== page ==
• Pubs, registered clubs and casinos
  • Entertainment facilities
  • Places of worship, being used for public worship or religious services
  • Residential aged care facilities

If premises are used for the purposes of providing a health service, the premises is not considered retail premises or business premises.

According to rule 5 of the Public Health (COVID-19 Mandatory Face Coverings) Order 2021 (NSW) A person in Greater Sydney is also now required to:

  • Wear a fitted face covering at all times when he/she is at a public transport waiting area, or in a vehicle including train or vessel being used to provide a public transport service such a taxi, rideshare or community transport service.
  • Wear a fitted face covering at all times while carrying out the functions working at a hospitality venue whose functions require him/her to deal directly with members of the public.

In addition, an operator of a hospitality venue in Greater Sydney is now required to ensure that all people working at the venue comply with the requirement to wear a fitted face covering at all times if their functions require them to deal directly with members of the public.

Exceptions to the Rule

Exceptions to the requirement to wear a fitted face covering in the above circumstances include, if you’re aged 12-years or less, or if you have a physical or mental health illness or condition, or disability, which causes wearing a fitted face covering unsuitable i.e. skin condition, intellectual disability, trauma or autism.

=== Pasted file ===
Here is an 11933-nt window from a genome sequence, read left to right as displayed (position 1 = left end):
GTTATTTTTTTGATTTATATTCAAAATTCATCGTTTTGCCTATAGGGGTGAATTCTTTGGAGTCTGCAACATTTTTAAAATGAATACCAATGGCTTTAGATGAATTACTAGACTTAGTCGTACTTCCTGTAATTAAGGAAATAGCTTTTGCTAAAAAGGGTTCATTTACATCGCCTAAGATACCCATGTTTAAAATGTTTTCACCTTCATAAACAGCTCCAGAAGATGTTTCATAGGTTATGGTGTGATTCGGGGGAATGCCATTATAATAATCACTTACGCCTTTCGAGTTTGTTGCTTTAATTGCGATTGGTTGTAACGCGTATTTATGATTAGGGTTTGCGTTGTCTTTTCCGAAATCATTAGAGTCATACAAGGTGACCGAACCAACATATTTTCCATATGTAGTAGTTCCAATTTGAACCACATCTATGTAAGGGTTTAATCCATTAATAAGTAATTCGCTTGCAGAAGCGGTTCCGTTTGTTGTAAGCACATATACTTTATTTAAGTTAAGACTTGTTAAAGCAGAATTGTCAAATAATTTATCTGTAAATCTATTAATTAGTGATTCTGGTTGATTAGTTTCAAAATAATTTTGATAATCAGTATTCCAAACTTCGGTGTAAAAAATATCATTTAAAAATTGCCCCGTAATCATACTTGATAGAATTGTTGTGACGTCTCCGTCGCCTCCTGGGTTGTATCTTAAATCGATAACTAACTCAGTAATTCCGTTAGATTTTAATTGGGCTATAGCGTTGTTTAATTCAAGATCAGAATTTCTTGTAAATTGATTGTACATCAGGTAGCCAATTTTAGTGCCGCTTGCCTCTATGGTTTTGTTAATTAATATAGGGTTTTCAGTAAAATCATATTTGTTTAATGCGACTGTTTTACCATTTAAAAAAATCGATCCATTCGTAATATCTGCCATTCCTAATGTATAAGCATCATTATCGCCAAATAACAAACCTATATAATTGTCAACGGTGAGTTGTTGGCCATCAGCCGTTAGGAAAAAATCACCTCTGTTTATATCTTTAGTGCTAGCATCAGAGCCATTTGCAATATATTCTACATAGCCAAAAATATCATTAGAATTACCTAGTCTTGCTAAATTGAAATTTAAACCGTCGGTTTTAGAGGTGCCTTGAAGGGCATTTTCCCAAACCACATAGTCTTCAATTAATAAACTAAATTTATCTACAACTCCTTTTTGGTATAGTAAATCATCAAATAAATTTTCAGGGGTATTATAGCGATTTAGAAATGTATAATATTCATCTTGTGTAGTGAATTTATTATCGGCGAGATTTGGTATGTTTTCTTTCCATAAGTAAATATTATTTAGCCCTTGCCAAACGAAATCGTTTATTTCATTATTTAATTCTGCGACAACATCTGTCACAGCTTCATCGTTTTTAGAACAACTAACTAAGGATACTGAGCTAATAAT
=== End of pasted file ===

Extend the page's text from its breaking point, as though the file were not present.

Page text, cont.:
If you are a resident of a residential aged care facility, you are not required to wear a fitted face covering within the facility (within Greater Sydney).

Otherwise, a person is permitted to remove a fitted face covering in circumstances one is otherwise required to wear one if:

  • Eating or drinking
  • Communicating with another person who’s deaf or hard of hearing
  • At work where the nature of the work makes wearing a fitted face covering a risk to the person’s health and safety (or to another person’s), or clear enunciation or visibility of the person’s mouth is essential
  • If requested to remove the fitted face covering to ascertain identity
  • Emergency
  • Removal of the fitted face covering is necessary for the proper provision of the goods or services i.e. having a beard trim or facial.

If you are permitted to remove the fitted face covering under one of the above exceptions, you are required to resume wearing it as soon as practicable after the circumstances come to an end.

While breach of the direction attracts a $200 on-the-spot fine, there is up to a $1,000 fine if an individual operator of a hospitality venue in Greater Sydney fails to ensure that all people working there comply with the direction. If this is breached by a corporation, the on-the-spot fine is up to $5,000.

What is the “Greater Sydney” Area?

Greater Sydney area is the Greater Sydney region, including the following government areas- Bayside, Blacktown, Blue Mountains, Camden, Canada Bay, Burwood, Central Coast, Canterbury-Bankstown, Fairfield, Cumberland, Hawkesbury, Hornsby, Georges River, Hunter’s Hill, Inner West, Ku-ring-gai, Lane cove, Liverpool, Mosman, North Sydney, Northern Beaches, Parramatta, Penrith, Randwick, Ryde, Strathfield, Sutherland Shire, Sydney, The Hills Shire, Waverley, Willoughby, Wollondilly, Wollongong and Woollahra.

About Jimmy Singh

Mr. Jimmy Singh is the Principal Lawyer at Criminal Defence Lawyers Australia - Leading Criminal Lawyers in Sydney, Delivering Exceptional Results in all Australian Criminal Courts.